SSM Pat, I've heard quite a bit over the past few years in athletic and weight training circles about A.R.T. (Active Release Techniques). Some of the results athletes have reported about their success with these techniques are almost unbelievable. Can you tell us a bit about these techniques and how they are used to treat training injuries and restore structural balance to the muscle?

Dr. O'Brien Active Release is a very specific treatment, originally developed by Dr. Mike Leahy, designed to address the removal of muscular adhesions. The doctor must first have a very thorough understanding of biomechanics so they know what to look for and how to approach fixing a patient. This usually takes a few years of experience to develop proficient, hands-on tactile senses in order to effectively treat a patient. These techniques would be an addition to a doctor's base of knowledge in treating and restoring structural integrity and balance to the injured muscle(s).

SSM Would A.R.T. have any similarities to the way accupressure or acupuncture works? For example, if an adhesion was causing a nerve entrapment in a muscle, removing that adhesion could dramatically increase the athlete's strength, even in movements that are involving other muscles. How would you explain this phenomenon?

Dr. O'Brien I have somewhat of a split diagnostic approach. In western medicine, I'll talk more about a nerve/muscle adhesion that affects another part of the body because it's impacting that peripheral nerve. It will affect that nerve's function by facilitating an increase or decrease in nerve conduction, as well as proprioception and many other factors that come into play. I don't know if I'd say A.R.T. affects the body like acupuncture or accupressure because these are dealing with meridians. Meridians are specific channels in the body that energy flows through and there are certain points in those pathways called acupuncture points. These points need to be addressed very specifically using a certain amount of pressure (accupressure) or with a needle (acupuncture) in a certain direction, depth, and with a specific treatment perspective in mind, however I wouldn't relate the two treatments. I have for example, performed subscapularis Active Release treatments where the individual's bench press increased 20-30lbs immediately because the injury to that muscle was destabilizing the general shoulder structure. I wouldn't draw a parallel between that and acupuncture as much as I'd say it was simply causing a major structural deficit in the shoulder.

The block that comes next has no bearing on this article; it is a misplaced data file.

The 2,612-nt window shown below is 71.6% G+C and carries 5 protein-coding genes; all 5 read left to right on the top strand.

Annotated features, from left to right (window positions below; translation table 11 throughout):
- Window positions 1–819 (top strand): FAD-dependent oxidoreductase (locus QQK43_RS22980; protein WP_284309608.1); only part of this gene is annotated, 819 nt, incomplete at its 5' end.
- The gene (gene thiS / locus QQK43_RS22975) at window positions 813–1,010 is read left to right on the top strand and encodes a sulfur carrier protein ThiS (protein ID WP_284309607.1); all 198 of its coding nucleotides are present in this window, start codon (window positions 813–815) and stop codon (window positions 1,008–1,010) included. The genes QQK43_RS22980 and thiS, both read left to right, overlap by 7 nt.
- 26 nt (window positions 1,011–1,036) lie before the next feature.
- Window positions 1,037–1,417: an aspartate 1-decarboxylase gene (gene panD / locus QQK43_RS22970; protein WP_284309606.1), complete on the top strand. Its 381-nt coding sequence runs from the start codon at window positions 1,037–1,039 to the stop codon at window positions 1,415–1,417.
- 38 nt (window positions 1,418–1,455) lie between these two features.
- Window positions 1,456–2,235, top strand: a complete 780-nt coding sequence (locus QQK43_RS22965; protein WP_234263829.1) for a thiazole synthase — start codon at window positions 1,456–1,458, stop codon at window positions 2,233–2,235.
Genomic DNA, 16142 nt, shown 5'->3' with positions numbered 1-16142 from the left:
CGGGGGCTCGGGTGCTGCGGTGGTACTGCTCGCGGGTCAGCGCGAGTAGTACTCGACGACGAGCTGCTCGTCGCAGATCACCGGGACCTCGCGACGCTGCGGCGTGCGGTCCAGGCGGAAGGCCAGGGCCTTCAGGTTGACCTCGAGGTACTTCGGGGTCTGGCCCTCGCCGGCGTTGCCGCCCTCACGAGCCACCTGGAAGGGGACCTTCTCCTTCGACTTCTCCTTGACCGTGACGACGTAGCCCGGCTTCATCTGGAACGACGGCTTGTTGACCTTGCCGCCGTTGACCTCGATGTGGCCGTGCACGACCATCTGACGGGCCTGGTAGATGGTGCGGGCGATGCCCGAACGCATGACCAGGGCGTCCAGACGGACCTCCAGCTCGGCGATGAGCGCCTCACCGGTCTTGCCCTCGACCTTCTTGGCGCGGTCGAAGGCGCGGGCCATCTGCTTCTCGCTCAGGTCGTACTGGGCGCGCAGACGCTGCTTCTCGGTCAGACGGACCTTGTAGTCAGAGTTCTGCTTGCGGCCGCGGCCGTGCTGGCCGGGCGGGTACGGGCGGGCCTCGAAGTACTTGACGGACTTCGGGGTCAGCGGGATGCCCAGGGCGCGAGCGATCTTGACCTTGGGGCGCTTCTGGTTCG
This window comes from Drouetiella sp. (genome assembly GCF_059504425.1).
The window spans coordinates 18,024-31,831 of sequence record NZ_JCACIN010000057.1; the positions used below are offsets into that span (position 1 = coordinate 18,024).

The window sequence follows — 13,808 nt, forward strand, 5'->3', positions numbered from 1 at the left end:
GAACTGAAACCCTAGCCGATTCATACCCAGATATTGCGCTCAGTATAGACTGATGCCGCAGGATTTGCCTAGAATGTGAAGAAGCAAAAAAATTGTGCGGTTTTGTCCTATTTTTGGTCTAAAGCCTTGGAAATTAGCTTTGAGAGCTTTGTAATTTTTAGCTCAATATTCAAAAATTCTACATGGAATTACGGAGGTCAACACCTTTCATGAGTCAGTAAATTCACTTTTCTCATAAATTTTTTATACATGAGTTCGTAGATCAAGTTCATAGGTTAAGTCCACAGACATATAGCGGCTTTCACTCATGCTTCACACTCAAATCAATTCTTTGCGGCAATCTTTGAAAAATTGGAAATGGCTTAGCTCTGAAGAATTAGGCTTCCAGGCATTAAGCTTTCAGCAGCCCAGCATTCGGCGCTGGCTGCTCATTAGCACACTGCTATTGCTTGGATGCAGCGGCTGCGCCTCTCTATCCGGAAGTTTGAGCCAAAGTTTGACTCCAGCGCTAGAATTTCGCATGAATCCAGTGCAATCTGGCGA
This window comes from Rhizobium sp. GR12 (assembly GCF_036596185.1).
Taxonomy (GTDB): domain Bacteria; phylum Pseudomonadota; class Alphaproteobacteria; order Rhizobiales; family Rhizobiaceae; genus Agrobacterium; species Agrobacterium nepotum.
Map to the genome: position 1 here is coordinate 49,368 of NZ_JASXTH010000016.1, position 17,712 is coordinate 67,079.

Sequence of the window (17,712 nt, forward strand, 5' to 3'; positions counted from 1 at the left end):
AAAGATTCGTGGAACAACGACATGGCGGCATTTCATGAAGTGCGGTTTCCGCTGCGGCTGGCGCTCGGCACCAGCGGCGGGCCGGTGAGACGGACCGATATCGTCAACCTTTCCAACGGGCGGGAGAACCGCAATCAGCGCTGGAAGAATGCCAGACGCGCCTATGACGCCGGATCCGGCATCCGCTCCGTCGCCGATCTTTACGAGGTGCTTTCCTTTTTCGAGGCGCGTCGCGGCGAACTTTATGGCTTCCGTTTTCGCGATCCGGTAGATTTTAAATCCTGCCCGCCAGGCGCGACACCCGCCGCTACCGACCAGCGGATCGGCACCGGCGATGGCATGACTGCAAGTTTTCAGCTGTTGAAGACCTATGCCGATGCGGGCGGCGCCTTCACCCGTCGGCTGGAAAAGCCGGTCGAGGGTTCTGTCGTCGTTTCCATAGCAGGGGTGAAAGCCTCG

SSM What are trigger points and how can these be used to treat injuries?